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Commander Minority Report

November 21, 2020 in Random ideas

This is an idea I have not tested in practice, but it emerged in response to a simple question:

  • What if sysmon, 4688, EDR command line logging couldn’t catch a thing?

I am not the first one to ask this question and @_xpn_ has a great post about an argument spoofing trick one can use to fool command line interceptors: create a suspended process, then inject a proper command line argument after the process creation event has been intercepted, then resume the process with the new command line injected.
Brilliant!

So… that made me think about what command line really is.

And command line is basically a string that is being parsed to set up a internal state for the program that parses it. And with that we can ask another question: is there a way to manipulate the process state and assign appropriate values to internal engine of the targeted tool and make it run as if a command line argument was provided, but without providing that command line? Of course, to do so one needs to know intricacies of the process that is being manipulated but it’s relatively straightforward for targets like powershell (source code available), or even v|cbscript / cmd.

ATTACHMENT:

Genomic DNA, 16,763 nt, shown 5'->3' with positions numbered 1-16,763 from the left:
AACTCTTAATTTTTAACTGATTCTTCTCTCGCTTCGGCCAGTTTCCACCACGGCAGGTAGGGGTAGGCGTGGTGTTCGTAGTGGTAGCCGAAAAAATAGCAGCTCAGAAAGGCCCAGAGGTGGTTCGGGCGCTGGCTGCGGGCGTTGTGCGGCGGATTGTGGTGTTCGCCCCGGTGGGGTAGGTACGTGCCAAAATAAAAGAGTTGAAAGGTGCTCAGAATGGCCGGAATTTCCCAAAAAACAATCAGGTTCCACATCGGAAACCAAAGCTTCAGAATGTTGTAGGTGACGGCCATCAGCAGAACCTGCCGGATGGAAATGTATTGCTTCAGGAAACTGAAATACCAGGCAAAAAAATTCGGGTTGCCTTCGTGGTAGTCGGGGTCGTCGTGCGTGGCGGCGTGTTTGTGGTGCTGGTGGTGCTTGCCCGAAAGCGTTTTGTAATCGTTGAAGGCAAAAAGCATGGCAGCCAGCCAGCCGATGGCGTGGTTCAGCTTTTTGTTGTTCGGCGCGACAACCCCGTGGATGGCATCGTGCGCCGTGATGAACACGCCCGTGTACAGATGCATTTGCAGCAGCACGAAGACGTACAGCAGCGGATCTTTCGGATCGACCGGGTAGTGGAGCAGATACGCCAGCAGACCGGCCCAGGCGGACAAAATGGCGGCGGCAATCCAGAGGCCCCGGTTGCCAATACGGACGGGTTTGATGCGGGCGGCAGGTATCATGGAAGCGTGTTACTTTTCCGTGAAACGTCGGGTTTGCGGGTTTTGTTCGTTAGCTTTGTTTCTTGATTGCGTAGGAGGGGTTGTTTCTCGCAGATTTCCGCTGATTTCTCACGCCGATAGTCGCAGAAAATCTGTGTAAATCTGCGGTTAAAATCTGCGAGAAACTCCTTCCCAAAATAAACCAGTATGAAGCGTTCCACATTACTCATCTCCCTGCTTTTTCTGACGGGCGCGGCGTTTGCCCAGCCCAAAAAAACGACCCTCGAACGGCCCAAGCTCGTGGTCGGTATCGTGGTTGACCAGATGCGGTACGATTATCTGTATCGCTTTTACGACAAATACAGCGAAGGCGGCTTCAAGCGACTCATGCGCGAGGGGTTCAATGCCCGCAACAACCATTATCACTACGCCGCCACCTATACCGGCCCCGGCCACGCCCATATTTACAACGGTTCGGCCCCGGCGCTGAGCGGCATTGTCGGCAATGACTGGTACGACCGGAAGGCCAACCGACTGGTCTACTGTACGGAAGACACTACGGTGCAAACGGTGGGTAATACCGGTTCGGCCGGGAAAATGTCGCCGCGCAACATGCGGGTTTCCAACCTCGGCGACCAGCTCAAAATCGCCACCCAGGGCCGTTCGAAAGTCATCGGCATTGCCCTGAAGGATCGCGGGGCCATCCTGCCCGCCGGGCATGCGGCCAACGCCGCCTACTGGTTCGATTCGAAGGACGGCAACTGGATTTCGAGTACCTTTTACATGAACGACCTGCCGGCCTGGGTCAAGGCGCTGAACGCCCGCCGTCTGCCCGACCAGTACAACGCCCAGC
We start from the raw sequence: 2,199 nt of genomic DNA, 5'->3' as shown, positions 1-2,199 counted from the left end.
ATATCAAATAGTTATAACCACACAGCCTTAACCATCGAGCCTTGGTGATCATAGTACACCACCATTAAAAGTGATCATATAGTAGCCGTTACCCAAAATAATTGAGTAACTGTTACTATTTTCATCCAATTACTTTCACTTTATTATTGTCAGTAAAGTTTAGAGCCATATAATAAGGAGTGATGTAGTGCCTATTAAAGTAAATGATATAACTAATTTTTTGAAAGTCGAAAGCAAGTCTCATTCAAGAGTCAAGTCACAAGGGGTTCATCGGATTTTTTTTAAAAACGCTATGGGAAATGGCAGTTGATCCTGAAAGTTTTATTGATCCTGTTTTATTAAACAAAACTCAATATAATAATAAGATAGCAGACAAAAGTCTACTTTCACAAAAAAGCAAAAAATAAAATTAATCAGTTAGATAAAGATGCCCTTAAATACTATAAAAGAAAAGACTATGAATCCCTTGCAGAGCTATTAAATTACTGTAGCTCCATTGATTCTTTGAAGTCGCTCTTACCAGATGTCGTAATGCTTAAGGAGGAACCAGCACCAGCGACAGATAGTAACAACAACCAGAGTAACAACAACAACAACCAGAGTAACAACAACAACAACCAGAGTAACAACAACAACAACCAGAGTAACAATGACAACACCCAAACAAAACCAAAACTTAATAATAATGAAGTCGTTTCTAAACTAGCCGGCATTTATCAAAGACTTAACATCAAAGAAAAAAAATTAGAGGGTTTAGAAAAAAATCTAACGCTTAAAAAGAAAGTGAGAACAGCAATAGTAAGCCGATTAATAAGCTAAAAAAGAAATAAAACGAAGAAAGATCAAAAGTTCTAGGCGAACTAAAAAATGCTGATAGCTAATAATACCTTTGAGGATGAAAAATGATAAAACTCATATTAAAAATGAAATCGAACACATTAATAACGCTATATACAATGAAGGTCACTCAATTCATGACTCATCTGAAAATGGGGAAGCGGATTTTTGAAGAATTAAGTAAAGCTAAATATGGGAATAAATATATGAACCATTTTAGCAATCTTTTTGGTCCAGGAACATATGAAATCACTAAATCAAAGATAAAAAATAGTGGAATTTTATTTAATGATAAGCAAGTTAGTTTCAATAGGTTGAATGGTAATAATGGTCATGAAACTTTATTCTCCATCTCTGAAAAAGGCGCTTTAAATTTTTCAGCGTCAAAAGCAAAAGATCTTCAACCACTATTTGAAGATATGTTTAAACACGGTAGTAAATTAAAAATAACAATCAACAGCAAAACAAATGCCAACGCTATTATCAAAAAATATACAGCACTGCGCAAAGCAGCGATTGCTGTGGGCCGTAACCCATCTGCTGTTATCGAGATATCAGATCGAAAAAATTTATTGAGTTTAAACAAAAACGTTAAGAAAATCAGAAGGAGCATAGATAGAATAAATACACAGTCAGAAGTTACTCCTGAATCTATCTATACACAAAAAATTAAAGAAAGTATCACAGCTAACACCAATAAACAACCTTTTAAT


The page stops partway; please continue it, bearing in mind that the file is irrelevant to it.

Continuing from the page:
Perhaps there is a scope for a completely new type of offensive engine that takes instrumentation to a completely new level…

MUI Poisoning in practice

August 22, 2020 in Anti-Forensics, Living off the land, Malware Analysis, Random ideas

In my old post I discussed the idea of MUI poisoning. Today I want to show a practical example of this technique – one that has an interesting impact on incident response efforts.

Some security solutions rely on running local, native OS binaries to collect information from the system. Tool like netstat, ipconfig, etc. are executed on regular basis and data is collected and aggregated in some log repository.

These local tools often rely on MUI files and this is where we step in. By modifying the MUI files of selected tools one could force these tools to return complete garbage. For instance, the following example shows netstat.exe where its MUI was modified to always return a source IP where the destination IP would be listed. The change can be made using the old tool Resource Hacker:

Once we replace the MUI file, netstat.exe will return stuff like this:

This anti-forensic technique could be potentially expanded to cover every single piece of software that relies on external language files (let it be MUI, or anything else). As long as these format string patterns can be manipulated security software could be forced to present garbage output; for instance – malware alerts reporting wrong paths (e.g. hardcoded, non existing paths), or Windows Event logs reporting misleading information.